Definition of open play

A description of play in carom billiards games in which the balls remain widely separated rather than gathered, requiring much more skill to score points and making nurse shots effectively impossible, and making for a more interesting game for onlookers. Most skilled players try to gather the balls as quickly as possible to increase their chances of continuing to score in a long run.

24 Random Essential Billiards Terms

Also goose neck rest. Same as swan.
In snooker, the second-highest value colour ball, being worth six points.
This game is played on a smaller octagonal table filled with bumpers in the middle and two more bumpers surrounding a hole on each side of the table. The game is played by trying to sink the balls into the opposite pocket by hitting the object ball directly instead of using a cue ball.
Similar to run out, but more specific to making all required shots from the start of a rack. Also known as also break and run or break and dish.
Verb: "To Clock" To carefully note the abilities or betting inclinations of other players for future reference.
This the area behind the pocket points before the pocket. The ball can get behind here and rest waiting to be pocketed, or the cue ball can get corner hooked in this location. Different tables feature a smaller or larger area here which can make these situations more or less achievable.
A cue dedicated to jumping balls; usually shorter and lighter than a playing cue and having a wider, hard tip. Also referred to as a jump stick.
(Chiefly British) Said of an object ball that can easily be reached by the cue ball, or of a pocket that can easily be reached by a selected object ball, usually directly (i.e. without intervening kick, bank, carom, kiss or combination shots).
Same as angle of reflection.
The triangular device, generally plastic, used to group the balls in a pyramid form prior to the beginning of a game.
Also lows, low, low ones. In eight-ball, to be shooting the solid suit (group) of balls (1 through 7); "you're low, remember", "you're low balls" or "I've got the lows." Compare solids, reds, little, spots, dots, unders; contrast high.
This is to have control on the cue ball in your shots.
A requirement under some pocket billiards rulesets that either an object ball be pocketed, or at least four object balls be driven to contact the cushions, on the opening break shot.
Verb form: to shoot. The use of the cue to perform or attempt to perform a particular motion of balls on the table, such as to pocket (pot) an object ball, to achieve a successful carom (cannon), or to play a safety.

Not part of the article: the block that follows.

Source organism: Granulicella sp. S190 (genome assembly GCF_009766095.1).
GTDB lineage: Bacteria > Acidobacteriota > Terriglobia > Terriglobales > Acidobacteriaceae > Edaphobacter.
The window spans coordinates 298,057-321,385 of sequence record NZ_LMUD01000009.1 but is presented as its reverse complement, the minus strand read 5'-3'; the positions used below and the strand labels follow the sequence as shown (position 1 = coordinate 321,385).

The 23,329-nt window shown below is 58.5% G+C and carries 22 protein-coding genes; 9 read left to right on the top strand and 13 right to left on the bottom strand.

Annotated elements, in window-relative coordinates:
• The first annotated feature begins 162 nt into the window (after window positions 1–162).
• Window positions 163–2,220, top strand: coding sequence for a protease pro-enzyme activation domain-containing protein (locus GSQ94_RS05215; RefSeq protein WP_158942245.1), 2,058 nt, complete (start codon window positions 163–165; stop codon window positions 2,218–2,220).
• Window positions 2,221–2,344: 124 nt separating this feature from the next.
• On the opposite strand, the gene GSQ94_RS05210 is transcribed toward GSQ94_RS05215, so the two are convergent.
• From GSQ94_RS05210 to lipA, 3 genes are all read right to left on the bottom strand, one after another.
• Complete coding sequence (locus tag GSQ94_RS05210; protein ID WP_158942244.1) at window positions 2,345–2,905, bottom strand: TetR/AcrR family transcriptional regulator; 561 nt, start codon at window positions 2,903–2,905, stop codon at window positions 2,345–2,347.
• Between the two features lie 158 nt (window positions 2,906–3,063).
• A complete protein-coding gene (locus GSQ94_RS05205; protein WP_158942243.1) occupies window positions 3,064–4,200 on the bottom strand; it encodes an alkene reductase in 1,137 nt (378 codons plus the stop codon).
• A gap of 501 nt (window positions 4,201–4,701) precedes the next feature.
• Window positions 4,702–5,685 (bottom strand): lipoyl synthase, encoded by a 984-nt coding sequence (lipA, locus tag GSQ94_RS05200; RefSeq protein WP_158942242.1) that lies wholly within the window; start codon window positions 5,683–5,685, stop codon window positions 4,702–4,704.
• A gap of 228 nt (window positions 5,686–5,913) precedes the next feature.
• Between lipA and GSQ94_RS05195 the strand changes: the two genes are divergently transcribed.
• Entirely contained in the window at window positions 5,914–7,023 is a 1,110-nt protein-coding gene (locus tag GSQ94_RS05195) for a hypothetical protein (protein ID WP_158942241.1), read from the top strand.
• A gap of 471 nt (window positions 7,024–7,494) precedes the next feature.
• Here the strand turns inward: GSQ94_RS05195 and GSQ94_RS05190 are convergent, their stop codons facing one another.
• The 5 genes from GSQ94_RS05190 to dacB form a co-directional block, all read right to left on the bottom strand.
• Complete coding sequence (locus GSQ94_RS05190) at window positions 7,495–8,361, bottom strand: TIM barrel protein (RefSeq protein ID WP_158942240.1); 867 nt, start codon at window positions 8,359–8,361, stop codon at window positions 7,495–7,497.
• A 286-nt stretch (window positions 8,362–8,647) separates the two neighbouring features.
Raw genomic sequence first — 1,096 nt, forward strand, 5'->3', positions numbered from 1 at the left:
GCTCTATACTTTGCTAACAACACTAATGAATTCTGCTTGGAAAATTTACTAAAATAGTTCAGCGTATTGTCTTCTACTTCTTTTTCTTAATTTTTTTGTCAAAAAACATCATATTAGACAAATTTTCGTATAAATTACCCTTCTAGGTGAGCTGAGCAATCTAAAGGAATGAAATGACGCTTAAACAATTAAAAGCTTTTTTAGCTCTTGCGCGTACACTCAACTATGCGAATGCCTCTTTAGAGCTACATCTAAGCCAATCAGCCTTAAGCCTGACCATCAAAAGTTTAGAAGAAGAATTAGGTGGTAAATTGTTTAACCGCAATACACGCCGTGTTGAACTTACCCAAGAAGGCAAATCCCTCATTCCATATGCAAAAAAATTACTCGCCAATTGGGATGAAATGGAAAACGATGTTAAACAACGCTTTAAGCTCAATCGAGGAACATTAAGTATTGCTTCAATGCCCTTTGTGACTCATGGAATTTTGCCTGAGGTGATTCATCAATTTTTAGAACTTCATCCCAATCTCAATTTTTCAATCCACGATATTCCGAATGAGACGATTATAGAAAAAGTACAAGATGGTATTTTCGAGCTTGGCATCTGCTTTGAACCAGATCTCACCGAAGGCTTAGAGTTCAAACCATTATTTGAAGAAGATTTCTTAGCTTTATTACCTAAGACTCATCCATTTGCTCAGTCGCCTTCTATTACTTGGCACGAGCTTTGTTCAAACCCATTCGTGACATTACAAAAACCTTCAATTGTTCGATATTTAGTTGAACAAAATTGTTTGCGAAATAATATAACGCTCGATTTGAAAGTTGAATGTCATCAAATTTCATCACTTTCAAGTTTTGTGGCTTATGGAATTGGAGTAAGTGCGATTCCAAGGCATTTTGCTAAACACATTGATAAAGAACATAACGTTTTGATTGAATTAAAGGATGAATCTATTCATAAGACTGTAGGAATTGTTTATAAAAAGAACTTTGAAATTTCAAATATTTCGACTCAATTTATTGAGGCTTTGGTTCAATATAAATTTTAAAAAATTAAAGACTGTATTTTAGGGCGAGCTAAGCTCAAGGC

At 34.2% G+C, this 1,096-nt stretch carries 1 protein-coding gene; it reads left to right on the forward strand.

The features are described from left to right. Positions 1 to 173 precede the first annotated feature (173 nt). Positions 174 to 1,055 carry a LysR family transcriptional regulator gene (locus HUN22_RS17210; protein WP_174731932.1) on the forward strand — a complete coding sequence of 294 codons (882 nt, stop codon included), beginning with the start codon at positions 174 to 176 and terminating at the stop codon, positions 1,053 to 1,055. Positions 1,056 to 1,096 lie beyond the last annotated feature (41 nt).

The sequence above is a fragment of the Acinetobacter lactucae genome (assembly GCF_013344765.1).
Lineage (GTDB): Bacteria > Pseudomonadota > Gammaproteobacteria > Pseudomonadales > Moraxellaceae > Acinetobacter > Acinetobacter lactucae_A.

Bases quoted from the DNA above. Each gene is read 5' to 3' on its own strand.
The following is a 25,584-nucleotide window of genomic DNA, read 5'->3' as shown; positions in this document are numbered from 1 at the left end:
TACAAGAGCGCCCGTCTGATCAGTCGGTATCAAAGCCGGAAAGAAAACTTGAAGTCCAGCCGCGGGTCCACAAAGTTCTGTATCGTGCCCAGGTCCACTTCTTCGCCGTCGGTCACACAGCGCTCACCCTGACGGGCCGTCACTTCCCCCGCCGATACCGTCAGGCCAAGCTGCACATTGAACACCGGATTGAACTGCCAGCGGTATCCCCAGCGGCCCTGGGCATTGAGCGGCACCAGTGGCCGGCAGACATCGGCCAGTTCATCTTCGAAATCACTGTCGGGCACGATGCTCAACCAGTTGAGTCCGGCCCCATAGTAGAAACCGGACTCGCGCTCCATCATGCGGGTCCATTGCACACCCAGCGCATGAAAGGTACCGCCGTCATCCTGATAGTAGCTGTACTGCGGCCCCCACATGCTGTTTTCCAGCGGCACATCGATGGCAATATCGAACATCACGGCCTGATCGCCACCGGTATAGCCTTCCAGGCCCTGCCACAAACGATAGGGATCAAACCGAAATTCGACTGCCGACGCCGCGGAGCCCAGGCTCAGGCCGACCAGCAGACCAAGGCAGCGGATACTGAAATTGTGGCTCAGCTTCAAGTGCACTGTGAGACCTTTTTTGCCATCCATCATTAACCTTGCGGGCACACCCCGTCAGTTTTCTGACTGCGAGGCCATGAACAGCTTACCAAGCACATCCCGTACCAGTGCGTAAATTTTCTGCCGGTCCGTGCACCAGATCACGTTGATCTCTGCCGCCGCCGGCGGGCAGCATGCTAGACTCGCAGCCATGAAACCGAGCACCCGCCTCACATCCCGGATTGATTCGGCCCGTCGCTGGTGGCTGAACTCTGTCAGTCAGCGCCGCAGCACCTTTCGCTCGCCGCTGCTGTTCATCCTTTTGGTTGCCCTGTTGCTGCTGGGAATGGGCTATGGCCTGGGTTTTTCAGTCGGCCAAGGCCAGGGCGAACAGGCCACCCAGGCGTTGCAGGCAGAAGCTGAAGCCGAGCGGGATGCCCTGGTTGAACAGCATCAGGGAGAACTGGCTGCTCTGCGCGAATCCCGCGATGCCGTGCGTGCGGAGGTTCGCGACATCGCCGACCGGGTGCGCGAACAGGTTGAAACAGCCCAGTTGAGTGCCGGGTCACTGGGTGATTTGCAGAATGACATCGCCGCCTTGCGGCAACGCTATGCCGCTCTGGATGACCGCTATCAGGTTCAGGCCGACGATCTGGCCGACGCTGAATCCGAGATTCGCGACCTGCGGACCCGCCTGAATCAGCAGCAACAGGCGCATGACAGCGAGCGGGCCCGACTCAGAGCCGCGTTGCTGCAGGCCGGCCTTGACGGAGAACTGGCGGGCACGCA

Random method for pairing of opponents when setting up a bracket system for a tournament.
In snooker and other British usages, a break of 50-99 points (100 points or more being called a century), which involves potting at least 12 consecutive balls (i.e. the last 3 reds with at least 2 blacks and a pink, followed by all the colours).
To intentionally rebound the cue ball off both of the pocket points to achieve position.
An outgrowth of the training template concept, a racking template is a racking tool used in place of a traditional rigid ball rack for pool or snooker balls, consisting of a very thin, e.g. 0.14 mm (0.0055 in), sheet of material such as paper or plastic with holes into which object balls settle snugly against one another to form a tight rack (pack). The template is placed, stencil-like, in racking position, with the lead ball's hole directly over the center of the foot spot. The balls are then placed onto the template and arranged to settle into their holes, forming a tight rack. Unlike with a training template, the balls are not tapped to create divots, and instead the template is left in place until after the break shot at which time it can be removed (unless balls are still sitting on top of it). Manufacturers such as Magic Ball Rack insist that racking templates are designed "to affect the balls to a minimum", and while pro player Mike Immonen has endorsed that particular brand as a retail product, as of September 2010, no professional tours nor amateur leagues have adopted that or any other racking template. Although Magic Ball Rack implies development work since 2006, other evidence suggests invention, by Magic Ball Rack's founder, in mid 2009, with product announcement taking place in September of that year.
This is the International Billiards and Snooker Federation. This organization governs non-professional snooker and billiards play all over the world.
This is the act of keeping your ball location advantages the way they are, and not allowing your opponent to even things out in the game of one pocket.
A players skill level, ball advantage or match advantage when using a handicapping system.
This is a game played with the same balls and similar scoring methods of carom, but with pockets on the table, and more scoring opportunities awarded when certain balls are sunk in combination.
An abrasive tip tool used as a grinder to roughen the cue tip to better hold chalk after it has become hardened and smooth from repeated impacts with the cue ball. Tappers serve the same purpose, but are used differently. Similar to a shaper, but shallower and less rough.
A joint type which makes it possible to screw and unscrew the butt and shaft very quickly; faster than standard threads.